Obesity and smoking, two major health risks threatening Turkey’s future, remain a concern, according to the latest nationwide health survey.
The state-run Turkish Statistical Institute (TurkStat) published its annual survey for 2019 on Thursday. The survey shows the percentage of obese individuals – those age of 15 and above – increased to 21.1% last year from 19.6% in 2016, the latest year with available data. Men tend to be more obese, figures show.
The rate of daily smokers in the general population, meanwhile, increased to 28% last year, compared to 26.5% in 2016. The survey showed that 41.3% of these smokers were men. The majority of smokers are between the ages of 35 and 44.
According to a 2018 report by the World Health Organization (WHO), 32% of Turkish children between the ages of 2 and 18 are on the verge of obesity. The report also indicated that obesity has become one of the most widespread diseases in Turkey. The WHO says at least 2.8 million people die each year because of obesity.
Studies tie the rising obesity rate to several diverse factors, from the lack of breastfeeding in an infant's early years to the consumption of sugary beverages, calorie-rich snacks and fast food for children and adolescents, driven by television and printed advertising encouraging these dietary habits. A recent study by the Association for Metabolic and Bariatric Surgery (MBCDD) found that reasons for obesity in women included a lack of physical activity, frequent childbirth, long periods of breastfeeding, psychological problems and the consumption of certain medications. Artificially sweetened beverages were also found to be a key cause of obesity among all ages, including soft drinks, sweetened teas, sports drinks, sugar-added fruit juices and the consumption of flavoring additives. Other factors that corresponded with obesity included marital status, smoking, alcohol consumption, unhealthy diet, lack of physical activity, social exclusion, socioeconomic level and psychosocial stress.
Last year, Turkey rolled out a four-year plan to fight child obesity. Under the plan, Turkey will restrict the sale and advertising of junk food to children and train parents to encourage a healthier, more active lifestyle. Schools also saw a ban on junk food.
The government also plans to reduce reliance on baby formula and offer counseling and guidance sessions to pregnant women to promote breastfeeding.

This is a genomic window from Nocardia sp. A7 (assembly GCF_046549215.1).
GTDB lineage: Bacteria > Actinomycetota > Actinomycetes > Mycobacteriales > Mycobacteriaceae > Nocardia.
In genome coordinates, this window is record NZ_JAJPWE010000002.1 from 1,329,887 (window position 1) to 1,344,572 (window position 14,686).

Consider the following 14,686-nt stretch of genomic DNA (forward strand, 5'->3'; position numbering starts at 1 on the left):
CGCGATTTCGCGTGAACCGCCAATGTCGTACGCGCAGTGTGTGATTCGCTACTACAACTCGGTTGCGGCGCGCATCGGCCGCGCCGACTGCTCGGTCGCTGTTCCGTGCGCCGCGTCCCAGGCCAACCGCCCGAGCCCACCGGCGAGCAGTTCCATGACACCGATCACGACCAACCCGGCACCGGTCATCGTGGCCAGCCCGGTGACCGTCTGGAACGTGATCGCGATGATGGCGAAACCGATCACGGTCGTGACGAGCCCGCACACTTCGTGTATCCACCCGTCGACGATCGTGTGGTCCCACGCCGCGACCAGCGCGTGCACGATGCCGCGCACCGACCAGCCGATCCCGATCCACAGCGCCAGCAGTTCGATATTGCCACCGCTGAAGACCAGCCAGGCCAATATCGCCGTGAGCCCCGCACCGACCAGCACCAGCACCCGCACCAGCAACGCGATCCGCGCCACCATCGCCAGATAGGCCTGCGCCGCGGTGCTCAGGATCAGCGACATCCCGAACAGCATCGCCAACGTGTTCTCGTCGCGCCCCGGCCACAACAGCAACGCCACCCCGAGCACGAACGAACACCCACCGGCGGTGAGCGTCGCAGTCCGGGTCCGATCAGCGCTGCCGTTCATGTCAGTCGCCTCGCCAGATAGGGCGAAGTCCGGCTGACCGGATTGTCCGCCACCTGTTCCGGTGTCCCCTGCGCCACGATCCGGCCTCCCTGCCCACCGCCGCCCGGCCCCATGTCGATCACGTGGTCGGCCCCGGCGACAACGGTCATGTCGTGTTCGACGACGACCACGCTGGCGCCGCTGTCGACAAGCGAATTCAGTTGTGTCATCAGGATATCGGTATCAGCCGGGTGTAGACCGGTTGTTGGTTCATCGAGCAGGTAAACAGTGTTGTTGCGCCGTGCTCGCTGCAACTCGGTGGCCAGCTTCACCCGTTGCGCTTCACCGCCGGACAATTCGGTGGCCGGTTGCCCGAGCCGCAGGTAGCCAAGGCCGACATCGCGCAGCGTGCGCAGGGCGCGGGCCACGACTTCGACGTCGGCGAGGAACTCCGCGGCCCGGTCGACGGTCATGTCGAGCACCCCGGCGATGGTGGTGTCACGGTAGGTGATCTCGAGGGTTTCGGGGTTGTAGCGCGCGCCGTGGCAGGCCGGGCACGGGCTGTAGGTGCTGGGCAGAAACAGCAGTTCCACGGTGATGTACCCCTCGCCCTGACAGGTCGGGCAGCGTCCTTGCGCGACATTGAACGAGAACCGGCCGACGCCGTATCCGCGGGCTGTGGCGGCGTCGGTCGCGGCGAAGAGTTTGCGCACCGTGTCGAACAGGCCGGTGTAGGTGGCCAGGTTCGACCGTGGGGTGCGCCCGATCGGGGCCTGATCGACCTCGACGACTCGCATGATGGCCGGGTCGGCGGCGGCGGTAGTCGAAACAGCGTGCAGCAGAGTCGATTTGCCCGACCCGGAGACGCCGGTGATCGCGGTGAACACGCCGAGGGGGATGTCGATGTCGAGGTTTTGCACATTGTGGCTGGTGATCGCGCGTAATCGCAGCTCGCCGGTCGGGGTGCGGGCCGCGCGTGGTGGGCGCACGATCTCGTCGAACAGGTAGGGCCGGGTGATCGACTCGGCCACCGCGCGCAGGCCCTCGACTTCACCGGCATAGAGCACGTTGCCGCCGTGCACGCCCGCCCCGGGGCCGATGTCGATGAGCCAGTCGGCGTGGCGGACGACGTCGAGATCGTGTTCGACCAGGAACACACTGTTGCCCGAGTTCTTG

Smoking is another thorny issue for Turkey, which – thanks to President Recep Tayyip Erdoğan, a staunch foe of the unhealthy habit since his days as prime minister – saw a relative decline through a series of measures. The country introduced a nationwide indoor smoking ban in 2009 at restaurants, bars and similar establishments and gradually extended its reach to other enclosed spaces over the years, in addition to a complete ban on smoking on school grounds and the sale of tobacco products at educational facilities.
Yet, the deadly addiction still takes a heavy toll. The country spends a whopping $25 billion annually on smoking, either in terms of the tobacco itself or treating the diseases it causes. According to the Fight Against Smoking Association, the public spends $15 billion per year on cigarettes, while the government spends $10 billion to treat smoking-related illnesses. Some 435 clinics in Turkey's 81 provinces provide treatment against the habit. A hotline set up to help smokers quit was used by more than 27 million people between 2010 and 2018, according to data provided by the Health Ministry. The hotline usually directs people to the nearest clinics, and the Health Ministry's website offers online appointments for those seeking to quit.
Turkey also began implementing a new regulation for plain packaging to deter would-be smokers in particular. Under the regulation, which came into force as of 2020, tobacco product packages no longer bear oversized or flashy logos, symbols or signs belonging to brands, save for fine print for each. Instead, cigarette packs are largely covered by health warnings about the dangers of smoking.